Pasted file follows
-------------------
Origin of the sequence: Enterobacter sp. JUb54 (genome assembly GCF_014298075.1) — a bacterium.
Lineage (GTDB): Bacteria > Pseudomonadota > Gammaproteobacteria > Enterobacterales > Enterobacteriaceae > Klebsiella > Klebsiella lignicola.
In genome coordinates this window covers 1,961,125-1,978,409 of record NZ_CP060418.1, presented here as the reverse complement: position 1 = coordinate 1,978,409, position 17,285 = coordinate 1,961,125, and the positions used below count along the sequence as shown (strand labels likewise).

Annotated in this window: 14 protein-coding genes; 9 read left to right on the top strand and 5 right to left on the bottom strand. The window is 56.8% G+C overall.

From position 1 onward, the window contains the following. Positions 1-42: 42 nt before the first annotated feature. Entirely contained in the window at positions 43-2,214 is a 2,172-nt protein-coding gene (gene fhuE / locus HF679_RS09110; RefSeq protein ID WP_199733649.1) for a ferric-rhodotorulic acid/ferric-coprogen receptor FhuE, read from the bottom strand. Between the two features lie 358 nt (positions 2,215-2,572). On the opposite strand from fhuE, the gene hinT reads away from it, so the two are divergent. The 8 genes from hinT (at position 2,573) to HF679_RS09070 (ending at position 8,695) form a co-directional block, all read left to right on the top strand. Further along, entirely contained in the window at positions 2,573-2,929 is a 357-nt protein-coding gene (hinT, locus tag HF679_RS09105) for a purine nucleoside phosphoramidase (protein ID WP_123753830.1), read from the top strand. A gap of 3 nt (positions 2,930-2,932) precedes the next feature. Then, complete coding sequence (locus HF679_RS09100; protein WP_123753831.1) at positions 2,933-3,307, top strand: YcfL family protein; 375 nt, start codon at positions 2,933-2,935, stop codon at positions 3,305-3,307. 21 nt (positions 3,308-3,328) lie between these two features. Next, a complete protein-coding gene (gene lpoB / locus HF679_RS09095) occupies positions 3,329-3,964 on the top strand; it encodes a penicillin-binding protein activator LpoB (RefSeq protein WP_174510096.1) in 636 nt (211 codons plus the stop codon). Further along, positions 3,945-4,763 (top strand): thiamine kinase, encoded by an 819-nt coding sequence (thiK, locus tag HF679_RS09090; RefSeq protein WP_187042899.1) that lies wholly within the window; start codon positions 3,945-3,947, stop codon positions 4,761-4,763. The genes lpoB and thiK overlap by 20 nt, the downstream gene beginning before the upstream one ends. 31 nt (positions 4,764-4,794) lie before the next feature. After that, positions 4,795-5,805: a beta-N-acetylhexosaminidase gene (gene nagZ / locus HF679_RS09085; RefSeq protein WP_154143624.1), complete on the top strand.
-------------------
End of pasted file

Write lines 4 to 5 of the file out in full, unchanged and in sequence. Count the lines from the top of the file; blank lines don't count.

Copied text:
Annotated in this window: 14 protein-coding genes; 9 read left to right on the top strand and 5 right to left on the bottom strand. The window is 56.8% G+C overall.

From position 1 onward, the window contains the following. Positions 1-42: 42 nt before the first annotated feature. Entirely contained in the window at positions 43-2,214 is a 2,172-nt protein-coding gene (gene fhuE / locus HF679_RS09110; RefSeq protein ID WP_199733649.1) for a ferric-rhodotorulic acid/ferric-coprogen receptor FhuE, read from the bottom strand. Between the two features lie 358 nt (positions 2,215-2,572). On the opposite strand from fhuE, the gene hinT reads away from it, so the two are divergent. The 8 genes from hinT (at position 2,573) to HF679_RS09070 (ending at position 8,695) form a co-directional block, all read left to right on the top strand. Further along, entirely contained in the window at positions 2,573-2,929 is a 357-nt protein-coding gene (hinT, locus tag HF679_RS09105) for a purine nucleoside phosphoramidase (protein ID WP_123753830.1), read from the top strand. A gap of 3 nt (positions 2,930-2,932) precedes the next feature. Then, complete coding sequence (locus HF679_RS09100; protein WP_123753831.1) at positions 2,933-3,307, top strand: YcfL family protein; 375 nt, start codon at positions 2,933-2,935, stop codon at positions 3,305-3,307. 21 nt (positions 3,308-3,328) lie between these two features. Next, a complete protein-coding gene (gene lpoB / locus HF679_RS09095) occupies positions 3,329-3,964 on the top strand; it encodes a penicillin-binding protein activator LpoB (RefSeq protein WP_174510096.1) in 636 nt (211 codons plus the stop codon). Further along, positions 3,945-4,763 (top strand): thiamine kinase, encoded by an 819-nt coding sequence (thiK, locus tag HF679_RS09090; RefSeq protein WP_187042899.1) that lies wholly within the window; start codon positions 3,945-3,947, stop codon positions 4,761-4,763. The genes lpoB and thiK overlap by 20 nt, the downstream gene beginning before the upstream one ends. 31 nt (positions 4,764-4,794) lie before the next feature. After that, positions 4,795-5,805: a beta-N-acetylhexosaminidase gene (gene nagZ / locus HF679_RS09085; RefSeq protein WP_154143624.1), complete on the top strand.